The Krondorf ethos has been strengthened by both the shared vision of its residents, old and new, and the acclaimed quality of its wines.
The land that today we call the Barossa has, since the dawn of time, been the spiritual and physical home of the Peramangk, Ngadjuri and Kaurna people.
Australia’s First Nations people represent the oldest, continual, surviving culture on Earth and their story is inextricable from the broader narrative of the Barossa.
At the time of European settlement in the Barossa, the First Nations populations had been decimated by introduced diseases such as smallpox, which led to a fragmentation of their traditional ways of life and a disconnection from their traditional lands.
One consequence of this is the limited records of interactions between the First Nations people and the early European settlers.
Another consequence of this fragmentation was a loss of traditional language.
It meant that as the Barossa was settled by Europeans, villages, landmarks and rivers were named by German speaking migrants.
This is the case in Krondorf, which sits at the base of the Kaiser Stuhl – or “King’s Seat.”
So-named because it is one of the highest peaks in the Barossa, the language connection extends to Krondorf which translates as “The Crown Village.” The Crown at the base of the Throne.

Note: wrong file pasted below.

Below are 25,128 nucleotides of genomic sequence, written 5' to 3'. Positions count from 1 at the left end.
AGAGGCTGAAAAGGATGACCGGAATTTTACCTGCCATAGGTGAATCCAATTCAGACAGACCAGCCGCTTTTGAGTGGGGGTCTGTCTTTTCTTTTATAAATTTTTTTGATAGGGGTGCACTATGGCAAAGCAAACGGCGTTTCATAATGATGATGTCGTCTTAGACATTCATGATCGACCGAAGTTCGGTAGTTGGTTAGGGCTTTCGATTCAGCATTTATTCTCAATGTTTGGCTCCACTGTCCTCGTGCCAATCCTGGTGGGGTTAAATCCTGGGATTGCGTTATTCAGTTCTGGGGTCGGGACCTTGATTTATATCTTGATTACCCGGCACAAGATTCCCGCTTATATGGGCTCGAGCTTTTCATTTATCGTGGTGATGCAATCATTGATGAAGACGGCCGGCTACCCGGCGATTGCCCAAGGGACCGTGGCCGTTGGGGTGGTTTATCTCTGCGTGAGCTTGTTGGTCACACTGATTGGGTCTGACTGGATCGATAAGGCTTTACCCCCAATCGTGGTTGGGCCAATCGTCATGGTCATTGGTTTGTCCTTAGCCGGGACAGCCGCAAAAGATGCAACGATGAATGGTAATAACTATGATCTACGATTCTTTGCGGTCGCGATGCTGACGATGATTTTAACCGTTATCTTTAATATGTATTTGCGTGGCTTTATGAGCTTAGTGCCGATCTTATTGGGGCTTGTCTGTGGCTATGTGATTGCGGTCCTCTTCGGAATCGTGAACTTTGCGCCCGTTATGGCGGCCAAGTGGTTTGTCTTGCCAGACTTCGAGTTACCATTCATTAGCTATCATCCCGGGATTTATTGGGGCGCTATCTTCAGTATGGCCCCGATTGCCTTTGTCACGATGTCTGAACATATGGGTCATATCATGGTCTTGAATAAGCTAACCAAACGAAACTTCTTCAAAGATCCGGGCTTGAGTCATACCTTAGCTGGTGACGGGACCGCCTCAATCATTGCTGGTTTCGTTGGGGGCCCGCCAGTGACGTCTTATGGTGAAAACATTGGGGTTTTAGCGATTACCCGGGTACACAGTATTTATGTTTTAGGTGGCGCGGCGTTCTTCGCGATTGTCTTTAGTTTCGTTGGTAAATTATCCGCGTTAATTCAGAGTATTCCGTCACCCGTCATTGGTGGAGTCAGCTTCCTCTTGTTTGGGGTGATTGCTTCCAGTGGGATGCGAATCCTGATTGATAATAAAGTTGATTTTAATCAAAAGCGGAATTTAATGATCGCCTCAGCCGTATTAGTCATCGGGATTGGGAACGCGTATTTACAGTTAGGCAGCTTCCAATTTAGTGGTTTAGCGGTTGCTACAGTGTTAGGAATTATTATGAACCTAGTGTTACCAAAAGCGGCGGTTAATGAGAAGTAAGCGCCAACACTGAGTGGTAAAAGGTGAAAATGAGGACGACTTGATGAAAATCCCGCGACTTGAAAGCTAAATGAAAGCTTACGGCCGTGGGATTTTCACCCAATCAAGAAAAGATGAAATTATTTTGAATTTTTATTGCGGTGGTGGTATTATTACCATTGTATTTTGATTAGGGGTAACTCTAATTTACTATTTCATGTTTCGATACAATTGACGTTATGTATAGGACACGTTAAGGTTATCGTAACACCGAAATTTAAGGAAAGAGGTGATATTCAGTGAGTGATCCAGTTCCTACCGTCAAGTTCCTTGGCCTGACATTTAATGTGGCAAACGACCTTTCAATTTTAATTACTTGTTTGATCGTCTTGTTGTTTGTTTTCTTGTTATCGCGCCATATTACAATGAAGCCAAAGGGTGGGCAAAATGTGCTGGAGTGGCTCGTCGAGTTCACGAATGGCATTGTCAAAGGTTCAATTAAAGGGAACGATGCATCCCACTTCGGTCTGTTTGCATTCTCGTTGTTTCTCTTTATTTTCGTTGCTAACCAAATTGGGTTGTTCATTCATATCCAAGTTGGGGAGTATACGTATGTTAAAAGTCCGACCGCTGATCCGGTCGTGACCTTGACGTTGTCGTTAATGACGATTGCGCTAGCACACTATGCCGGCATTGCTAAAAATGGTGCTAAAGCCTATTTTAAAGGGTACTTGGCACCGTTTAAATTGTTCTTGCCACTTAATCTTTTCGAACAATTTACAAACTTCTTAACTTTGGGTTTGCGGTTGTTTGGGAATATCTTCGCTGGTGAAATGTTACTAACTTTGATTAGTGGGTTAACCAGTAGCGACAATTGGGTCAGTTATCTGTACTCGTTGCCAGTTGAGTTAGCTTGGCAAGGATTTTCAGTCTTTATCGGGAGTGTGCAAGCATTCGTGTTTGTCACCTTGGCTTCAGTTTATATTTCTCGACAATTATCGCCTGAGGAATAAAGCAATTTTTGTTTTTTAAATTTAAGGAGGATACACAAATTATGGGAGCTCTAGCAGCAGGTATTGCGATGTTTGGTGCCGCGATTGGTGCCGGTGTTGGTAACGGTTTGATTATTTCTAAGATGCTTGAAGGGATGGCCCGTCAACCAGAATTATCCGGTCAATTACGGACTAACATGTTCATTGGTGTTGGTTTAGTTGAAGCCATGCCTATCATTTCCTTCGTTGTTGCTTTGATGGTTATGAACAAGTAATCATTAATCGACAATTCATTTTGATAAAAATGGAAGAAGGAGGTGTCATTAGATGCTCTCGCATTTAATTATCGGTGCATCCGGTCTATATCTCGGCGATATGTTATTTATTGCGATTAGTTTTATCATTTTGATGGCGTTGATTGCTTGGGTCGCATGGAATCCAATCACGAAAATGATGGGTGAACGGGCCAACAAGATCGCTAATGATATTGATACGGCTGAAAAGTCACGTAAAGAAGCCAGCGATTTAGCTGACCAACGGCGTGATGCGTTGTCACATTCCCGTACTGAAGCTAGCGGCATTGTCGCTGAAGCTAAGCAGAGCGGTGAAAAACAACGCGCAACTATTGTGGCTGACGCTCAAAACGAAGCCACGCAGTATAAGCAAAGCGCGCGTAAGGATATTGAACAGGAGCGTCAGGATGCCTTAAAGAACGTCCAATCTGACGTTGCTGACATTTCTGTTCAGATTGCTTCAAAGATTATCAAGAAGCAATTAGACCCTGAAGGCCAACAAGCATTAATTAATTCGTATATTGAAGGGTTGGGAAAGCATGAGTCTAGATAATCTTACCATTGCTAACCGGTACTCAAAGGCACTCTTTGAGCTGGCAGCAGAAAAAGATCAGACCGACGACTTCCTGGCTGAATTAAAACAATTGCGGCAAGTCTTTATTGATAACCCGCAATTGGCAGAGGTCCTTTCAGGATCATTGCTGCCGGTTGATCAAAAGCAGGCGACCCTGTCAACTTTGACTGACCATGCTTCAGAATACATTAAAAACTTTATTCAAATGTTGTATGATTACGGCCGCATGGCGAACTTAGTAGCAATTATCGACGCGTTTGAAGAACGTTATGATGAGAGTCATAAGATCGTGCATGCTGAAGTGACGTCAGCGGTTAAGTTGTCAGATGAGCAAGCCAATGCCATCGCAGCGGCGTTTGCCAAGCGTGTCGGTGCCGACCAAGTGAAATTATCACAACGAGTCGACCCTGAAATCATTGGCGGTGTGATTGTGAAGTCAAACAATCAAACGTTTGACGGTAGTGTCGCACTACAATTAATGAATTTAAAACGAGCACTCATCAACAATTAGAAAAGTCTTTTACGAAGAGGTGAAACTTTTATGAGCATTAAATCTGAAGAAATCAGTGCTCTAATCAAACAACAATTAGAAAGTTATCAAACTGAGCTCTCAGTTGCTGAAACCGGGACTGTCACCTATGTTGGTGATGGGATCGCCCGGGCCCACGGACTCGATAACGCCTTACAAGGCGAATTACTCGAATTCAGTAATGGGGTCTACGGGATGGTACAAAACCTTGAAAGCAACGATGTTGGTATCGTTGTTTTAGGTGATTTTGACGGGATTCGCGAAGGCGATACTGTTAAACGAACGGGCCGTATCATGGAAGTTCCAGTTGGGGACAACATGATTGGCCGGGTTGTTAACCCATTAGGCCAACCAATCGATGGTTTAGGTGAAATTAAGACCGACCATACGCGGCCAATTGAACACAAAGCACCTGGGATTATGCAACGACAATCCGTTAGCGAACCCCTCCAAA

The first recorded European birth in Krondorf was in 1844, and the foundation of this European settlement in the Barossa is well known: large family groups of passionately devoted Lutherans from Silesia left their homelands to seek religious and cultural freedom in the newly established colony of South Australia.
Led by the scholarly Pastor August Kavel, they were assisted in their passage by George Fife Angas, and a good number of those early families made their new homes in Krondorf.
They established their village in the traditional ‘hufendorf’ style, where long, narrow blocks of land were aligned to intersect both the creek lines and the single road, ensuring that all the new settlers had equal access to the essential resources that would ensure the survival of their farms, and their families.
Today, many elements of this pioneering past can still be explored in Krondorf.
Standing under the towering gums at Krondorf Creek Farm’s Cellar Door it is easy to imagine this property as a bustling, thriving mixed farming property in the 1870s with a dairy, butchery and fields of rustling wheat.
The beautiful, paved courtyard at Rockford Wines was once the centre of the original Tschirpig family homestead and farm; the solid, enduring stone buildings are testament to the ingenuity and determination of those early builders.
Similarly, the carefully tended village cemetery is a reflective and historically important destination.
Some of the earliest European gravestones in the Barossa are found here – recorded in the original Deutsch, with carefully carved religious motifs – and the “Tschirpig rose” which has been classified as a National Treasure by the Heritage Rose Register of Australia.
The story of the Krondorf is an important thread in the story of the Barossa, and it’s a thread that is woven through history into the modern day.
Today, guests can explore the seven Cellar Doors of this heritage wine village, experience the genuine warmth of traditional Barossa hospitality, meet the winemakers, grape growers, farmers and families who make up this winemaking community, and discover their own personal connection to the heritage wine village of Krondorf.